Walking at a brisk pace for just 11 minutes a day slashes the risk of a premature death by almost a quarter, according to new research.
The team led by researchers at the University of Cambridge showed how one in ten early deaths could be prevented if everyone managed to reach the threshold of 75 minutes per week of moderate-intensity physical activity.
The study demonstrated that this would be sufficient to lower the risk of heart disease and stroke–the leading causes of death globally—as well as a number of cancers.
To explore the amount of physical activity necessary to have a beneficial impact on several chronic diseases and premature death, researchers from the Medical Research Council (MRC) Epidemiology Unit at the University of Cambridge carried out a systematic review and meta-analysis, pooling and analyzing cohort data from all of the published evidence. This approach allowed them to bring together studies that on their own did not provide sufficient evidence and sometimes disagreed with each other to provide more robust conclusions.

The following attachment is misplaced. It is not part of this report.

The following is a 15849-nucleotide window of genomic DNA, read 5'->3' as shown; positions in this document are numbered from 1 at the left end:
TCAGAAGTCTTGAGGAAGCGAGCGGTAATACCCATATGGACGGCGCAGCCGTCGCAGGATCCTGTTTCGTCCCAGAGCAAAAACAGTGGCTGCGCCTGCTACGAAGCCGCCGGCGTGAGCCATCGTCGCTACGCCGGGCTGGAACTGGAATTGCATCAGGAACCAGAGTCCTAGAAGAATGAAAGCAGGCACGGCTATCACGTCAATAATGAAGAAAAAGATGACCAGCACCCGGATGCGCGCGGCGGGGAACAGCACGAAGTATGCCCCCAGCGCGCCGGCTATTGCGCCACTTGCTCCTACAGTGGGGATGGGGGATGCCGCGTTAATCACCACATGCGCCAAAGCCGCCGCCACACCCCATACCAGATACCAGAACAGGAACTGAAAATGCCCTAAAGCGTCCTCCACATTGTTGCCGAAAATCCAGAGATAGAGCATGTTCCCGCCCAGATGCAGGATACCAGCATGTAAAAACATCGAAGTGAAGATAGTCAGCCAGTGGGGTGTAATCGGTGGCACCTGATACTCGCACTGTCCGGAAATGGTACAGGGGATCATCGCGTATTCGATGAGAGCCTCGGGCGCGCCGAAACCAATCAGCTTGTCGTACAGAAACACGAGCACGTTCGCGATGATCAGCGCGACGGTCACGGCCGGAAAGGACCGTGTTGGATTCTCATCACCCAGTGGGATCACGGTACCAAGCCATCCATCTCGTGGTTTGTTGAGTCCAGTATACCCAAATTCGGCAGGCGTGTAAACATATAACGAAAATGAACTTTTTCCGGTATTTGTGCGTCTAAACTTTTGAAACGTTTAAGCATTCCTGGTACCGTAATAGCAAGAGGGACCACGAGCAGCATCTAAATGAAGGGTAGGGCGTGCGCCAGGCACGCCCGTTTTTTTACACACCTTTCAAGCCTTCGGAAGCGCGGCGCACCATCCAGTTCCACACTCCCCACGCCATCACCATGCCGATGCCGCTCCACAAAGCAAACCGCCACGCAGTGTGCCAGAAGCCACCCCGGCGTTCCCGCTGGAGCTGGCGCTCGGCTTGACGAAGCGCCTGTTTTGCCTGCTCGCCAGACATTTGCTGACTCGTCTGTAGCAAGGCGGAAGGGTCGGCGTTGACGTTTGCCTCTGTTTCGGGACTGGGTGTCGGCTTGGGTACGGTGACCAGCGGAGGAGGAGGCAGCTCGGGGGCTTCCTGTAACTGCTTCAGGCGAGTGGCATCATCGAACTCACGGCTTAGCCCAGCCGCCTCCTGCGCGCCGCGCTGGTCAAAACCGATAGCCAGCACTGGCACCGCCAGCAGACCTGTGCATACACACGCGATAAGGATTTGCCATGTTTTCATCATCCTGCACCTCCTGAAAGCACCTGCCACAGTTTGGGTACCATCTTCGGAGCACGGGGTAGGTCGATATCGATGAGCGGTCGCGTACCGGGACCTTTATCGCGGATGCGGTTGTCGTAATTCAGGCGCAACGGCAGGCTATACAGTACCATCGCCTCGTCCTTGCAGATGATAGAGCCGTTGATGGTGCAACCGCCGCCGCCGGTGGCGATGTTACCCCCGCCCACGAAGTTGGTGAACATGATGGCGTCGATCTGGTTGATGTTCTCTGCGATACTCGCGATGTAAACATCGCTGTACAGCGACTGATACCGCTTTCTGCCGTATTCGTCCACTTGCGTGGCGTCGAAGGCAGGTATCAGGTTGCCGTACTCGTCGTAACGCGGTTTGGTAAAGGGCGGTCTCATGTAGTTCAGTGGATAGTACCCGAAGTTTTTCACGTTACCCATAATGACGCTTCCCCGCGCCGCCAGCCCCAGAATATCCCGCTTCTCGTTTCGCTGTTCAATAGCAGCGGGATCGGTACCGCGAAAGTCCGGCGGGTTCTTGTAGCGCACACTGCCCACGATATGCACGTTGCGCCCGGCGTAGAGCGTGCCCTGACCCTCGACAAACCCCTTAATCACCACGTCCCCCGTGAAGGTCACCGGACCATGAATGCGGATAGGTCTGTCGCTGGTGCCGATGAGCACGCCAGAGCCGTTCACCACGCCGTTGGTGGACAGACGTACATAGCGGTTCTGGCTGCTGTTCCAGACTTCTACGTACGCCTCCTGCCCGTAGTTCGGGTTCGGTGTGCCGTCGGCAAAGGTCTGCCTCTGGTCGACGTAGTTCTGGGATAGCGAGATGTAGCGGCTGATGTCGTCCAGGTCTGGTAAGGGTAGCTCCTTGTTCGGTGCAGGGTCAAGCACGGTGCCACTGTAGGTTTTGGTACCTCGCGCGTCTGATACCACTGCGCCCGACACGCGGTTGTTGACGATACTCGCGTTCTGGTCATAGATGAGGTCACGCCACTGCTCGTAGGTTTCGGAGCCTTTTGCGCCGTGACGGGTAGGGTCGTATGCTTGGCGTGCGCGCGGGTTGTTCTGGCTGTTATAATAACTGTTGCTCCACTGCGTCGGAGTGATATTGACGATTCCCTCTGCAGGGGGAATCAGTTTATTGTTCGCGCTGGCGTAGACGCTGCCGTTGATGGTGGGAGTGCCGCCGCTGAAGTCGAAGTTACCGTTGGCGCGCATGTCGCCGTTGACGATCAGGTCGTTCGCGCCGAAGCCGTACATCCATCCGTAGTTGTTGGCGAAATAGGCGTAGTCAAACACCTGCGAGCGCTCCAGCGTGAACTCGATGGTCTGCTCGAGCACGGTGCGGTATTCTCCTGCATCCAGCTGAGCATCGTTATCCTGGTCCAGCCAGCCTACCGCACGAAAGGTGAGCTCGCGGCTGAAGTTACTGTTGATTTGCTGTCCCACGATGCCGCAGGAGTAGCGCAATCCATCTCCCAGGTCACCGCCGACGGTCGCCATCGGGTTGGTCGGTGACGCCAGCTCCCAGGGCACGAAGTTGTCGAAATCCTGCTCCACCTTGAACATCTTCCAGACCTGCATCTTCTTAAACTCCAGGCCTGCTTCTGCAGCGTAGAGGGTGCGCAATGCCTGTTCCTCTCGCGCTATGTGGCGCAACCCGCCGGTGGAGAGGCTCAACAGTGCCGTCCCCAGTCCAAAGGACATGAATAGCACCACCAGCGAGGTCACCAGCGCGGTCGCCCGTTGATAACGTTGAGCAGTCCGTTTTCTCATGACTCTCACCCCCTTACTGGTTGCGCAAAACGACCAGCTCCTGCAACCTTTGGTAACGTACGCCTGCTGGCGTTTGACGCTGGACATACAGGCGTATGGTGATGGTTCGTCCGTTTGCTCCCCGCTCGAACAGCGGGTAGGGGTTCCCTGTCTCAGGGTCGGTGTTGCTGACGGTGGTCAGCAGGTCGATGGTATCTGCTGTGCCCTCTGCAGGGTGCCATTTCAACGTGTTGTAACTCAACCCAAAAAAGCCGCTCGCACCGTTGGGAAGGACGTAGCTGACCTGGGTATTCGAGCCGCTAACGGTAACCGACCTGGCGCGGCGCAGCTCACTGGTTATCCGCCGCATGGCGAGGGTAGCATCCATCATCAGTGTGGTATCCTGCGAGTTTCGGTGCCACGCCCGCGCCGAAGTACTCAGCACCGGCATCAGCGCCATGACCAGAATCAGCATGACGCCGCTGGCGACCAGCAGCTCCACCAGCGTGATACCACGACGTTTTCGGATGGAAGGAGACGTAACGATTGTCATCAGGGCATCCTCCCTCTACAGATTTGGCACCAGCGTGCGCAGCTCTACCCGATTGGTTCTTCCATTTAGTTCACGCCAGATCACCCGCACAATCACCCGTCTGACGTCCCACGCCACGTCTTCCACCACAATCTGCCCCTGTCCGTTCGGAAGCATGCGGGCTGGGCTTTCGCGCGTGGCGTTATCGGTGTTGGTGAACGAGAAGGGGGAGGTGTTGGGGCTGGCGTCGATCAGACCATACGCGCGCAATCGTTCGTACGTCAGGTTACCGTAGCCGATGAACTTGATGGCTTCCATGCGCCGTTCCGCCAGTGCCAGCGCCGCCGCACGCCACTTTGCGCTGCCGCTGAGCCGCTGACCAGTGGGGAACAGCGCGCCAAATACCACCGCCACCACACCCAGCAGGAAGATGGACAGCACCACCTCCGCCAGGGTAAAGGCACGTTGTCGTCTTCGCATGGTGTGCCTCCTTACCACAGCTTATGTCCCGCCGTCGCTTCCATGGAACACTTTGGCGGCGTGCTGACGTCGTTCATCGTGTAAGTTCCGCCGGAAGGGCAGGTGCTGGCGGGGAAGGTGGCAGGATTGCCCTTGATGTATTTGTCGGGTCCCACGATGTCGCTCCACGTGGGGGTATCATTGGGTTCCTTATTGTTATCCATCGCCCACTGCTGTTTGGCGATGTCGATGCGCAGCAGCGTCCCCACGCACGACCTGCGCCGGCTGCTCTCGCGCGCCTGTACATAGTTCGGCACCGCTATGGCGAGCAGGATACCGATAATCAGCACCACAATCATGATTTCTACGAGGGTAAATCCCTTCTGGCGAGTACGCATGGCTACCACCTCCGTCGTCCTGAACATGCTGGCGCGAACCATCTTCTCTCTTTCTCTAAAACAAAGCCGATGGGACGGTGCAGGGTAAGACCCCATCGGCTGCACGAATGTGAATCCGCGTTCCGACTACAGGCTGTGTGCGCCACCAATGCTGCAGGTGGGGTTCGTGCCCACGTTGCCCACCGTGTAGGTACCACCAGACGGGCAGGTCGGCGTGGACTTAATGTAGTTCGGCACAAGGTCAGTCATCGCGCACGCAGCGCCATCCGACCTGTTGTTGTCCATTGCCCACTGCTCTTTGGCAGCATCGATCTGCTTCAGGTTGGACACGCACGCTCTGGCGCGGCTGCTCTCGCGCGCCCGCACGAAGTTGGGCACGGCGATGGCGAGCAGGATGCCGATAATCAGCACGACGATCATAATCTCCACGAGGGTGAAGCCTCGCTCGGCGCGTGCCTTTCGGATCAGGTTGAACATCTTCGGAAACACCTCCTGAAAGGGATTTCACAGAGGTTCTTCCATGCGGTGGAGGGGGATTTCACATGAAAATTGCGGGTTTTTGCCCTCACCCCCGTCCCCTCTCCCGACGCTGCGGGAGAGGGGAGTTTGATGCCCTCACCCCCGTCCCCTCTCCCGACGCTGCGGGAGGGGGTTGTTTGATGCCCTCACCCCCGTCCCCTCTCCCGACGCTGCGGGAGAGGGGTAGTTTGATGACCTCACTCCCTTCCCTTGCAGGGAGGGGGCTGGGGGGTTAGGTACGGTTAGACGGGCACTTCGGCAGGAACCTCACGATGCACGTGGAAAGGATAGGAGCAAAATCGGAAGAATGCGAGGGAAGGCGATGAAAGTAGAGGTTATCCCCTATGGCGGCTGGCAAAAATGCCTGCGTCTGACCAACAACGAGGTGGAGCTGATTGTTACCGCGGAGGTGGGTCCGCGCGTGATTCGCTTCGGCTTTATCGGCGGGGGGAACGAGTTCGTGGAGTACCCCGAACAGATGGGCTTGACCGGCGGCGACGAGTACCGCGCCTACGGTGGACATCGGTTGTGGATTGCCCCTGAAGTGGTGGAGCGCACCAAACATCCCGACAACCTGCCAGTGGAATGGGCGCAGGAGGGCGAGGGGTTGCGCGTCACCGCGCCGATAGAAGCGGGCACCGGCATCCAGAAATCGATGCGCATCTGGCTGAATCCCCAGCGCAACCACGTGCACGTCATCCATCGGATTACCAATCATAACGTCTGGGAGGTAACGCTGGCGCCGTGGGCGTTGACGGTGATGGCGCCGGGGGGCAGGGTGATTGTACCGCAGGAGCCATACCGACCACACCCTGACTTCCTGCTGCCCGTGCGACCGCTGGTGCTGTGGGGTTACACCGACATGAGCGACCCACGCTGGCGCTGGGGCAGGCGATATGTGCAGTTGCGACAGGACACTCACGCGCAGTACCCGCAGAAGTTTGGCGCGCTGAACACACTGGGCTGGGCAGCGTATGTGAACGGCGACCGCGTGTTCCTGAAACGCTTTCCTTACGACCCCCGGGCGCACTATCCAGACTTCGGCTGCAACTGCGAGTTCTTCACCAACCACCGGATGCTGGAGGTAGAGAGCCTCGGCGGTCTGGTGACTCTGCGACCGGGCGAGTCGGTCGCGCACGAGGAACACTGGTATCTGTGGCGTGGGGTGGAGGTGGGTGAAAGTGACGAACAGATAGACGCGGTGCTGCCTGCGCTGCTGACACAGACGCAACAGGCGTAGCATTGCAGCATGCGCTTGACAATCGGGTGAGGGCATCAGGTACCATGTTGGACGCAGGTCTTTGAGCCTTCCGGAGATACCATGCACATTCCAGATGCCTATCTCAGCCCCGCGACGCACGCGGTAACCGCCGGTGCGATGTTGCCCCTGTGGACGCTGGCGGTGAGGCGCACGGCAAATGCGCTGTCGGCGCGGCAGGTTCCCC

In total, they looked at results reported in 196 peer-reviewed articles, covering more than 30 million participants from 94 large study cohorts, to produce the largest analysis to date of the association between physical activity levels and risk of heart disease, cancer, and early death.
The researchers found that, outside of work-related physical activity, two out of three people reported activity levels below 150 minutes per week of moderate-intensity activity, the amount recommended by NHS, Britain’s national health service.
Broadly speaking, they found that beyond 150 min per week of moderate-intensity activity, the additional benefits in terms of reduced risk of disease or early death were marginal. But even half this amount came with significant benefits: accumulating 75 min per week of moderate-intensity activity brought with it a 23% lower risk of early death.
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